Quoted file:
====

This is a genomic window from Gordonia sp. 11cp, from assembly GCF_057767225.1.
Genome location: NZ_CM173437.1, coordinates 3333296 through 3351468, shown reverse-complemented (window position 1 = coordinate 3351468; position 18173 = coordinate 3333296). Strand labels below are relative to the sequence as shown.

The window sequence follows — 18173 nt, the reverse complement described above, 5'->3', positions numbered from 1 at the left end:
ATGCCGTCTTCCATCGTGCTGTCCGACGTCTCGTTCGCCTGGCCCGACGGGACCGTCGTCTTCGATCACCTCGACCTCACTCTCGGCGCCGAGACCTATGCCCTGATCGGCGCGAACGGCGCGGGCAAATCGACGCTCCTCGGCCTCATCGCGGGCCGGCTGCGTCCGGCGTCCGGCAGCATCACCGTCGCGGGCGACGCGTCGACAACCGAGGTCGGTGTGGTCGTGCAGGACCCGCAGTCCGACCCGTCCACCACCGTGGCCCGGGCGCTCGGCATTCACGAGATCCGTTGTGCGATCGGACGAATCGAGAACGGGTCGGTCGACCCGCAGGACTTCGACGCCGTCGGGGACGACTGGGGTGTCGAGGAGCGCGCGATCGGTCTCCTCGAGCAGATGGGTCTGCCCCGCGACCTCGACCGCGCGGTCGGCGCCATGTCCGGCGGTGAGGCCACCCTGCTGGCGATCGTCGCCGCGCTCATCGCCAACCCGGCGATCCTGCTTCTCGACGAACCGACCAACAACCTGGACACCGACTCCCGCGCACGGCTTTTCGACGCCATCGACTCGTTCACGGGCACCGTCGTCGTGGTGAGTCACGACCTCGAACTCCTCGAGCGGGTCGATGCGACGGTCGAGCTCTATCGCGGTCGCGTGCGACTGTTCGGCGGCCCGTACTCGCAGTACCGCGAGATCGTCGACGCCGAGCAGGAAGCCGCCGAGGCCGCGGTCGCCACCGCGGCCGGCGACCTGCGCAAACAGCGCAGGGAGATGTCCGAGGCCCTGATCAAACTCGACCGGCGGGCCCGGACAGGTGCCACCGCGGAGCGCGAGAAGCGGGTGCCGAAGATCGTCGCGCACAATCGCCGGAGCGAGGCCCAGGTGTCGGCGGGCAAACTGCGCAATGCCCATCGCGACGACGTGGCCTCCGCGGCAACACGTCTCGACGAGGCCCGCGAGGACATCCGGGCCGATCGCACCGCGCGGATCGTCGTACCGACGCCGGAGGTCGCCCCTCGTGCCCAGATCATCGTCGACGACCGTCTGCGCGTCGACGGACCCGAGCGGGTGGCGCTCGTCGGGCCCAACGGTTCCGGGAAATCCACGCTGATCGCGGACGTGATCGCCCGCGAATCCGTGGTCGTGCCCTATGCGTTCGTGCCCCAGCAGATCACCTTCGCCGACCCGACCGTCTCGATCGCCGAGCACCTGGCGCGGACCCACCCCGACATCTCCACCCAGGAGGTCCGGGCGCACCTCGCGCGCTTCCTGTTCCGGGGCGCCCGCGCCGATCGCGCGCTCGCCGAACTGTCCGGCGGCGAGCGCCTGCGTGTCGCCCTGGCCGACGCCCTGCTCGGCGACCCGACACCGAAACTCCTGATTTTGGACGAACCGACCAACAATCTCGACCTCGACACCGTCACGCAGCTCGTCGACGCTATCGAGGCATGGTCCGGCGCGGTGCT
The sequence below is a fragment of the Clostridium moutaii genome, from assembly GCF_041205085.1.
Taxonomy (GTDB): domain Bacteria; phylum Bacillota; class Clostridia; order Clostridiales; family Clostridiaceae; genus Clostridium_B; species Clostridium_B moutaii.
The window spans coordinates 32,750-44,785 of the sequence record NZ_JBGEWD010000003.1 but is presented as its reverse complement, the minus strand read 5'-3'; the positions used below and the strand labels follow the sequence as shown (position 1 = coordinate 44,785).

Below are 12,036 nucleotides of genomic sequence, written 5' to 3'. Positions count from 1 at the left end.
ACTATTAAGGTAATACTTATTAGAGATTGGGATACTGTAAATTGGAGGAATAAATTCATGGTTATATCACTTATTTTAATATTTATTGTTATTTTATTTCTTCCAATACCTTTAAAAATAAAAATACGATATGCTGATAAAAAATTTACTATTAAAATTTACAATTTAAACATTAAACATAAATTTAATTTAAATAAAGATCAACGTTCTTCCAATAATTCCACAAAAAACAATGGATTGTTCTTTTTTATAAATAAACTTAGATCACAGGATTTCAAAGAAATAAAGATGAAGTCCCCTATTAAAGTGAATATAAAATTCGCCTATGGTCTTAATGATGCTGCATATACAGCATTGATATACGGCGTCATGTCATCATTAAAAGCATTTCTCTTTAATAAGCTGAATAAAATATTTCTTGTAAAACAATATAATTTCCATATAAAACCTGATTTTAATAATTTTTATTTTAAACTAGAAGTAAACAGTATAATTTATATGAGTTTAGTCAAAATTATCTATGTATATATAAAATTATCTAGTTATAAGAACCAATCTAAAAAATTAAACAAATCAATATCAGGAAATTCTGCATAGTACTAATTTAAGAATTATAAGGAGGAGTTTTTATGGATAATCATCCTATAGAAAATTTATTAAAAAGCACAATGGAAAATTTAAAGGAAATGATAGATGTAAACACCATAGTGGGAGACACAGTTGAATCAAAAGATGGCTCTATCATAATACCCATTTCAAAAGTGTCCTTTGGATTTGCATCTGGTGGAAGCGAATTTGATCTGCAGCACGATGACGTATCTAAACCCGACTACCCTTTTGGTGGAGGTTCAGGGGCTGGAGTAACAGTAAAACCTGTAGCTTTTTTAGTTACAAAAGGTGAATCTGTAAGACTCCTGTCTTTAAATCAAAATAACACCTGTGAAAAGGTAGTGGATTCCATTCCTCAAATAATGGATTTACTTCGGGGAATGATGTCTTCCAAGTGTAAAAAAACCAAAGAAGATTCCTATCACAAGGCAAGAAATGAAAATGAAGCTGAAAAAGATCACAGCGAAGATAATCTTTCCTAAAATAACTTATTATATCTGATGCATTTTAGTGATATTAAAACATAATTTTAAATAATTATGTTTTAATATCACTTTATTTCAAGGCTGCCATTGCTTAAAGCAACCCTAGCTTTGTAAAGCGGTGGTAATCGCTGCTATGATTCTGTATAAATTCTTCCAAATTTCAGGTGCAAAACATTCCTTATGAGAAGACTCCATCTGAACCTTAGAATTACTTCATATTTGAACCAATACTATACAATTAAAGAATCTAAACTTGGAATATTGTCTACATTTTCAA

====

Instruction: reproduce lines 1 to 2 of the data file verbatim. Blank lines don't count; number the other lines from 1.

This is a genomic window from Gordonia sp. 11cp, from assembly GCF_057767225.1.
Genome location: NZ_CM173437.1, coordinates 3333296 through 3351468, shown reverse-complemented (window position 1 = coordinate 3351468; position 18173 = coordinate 3333296). Strand labels below are relative to the sequence as shown.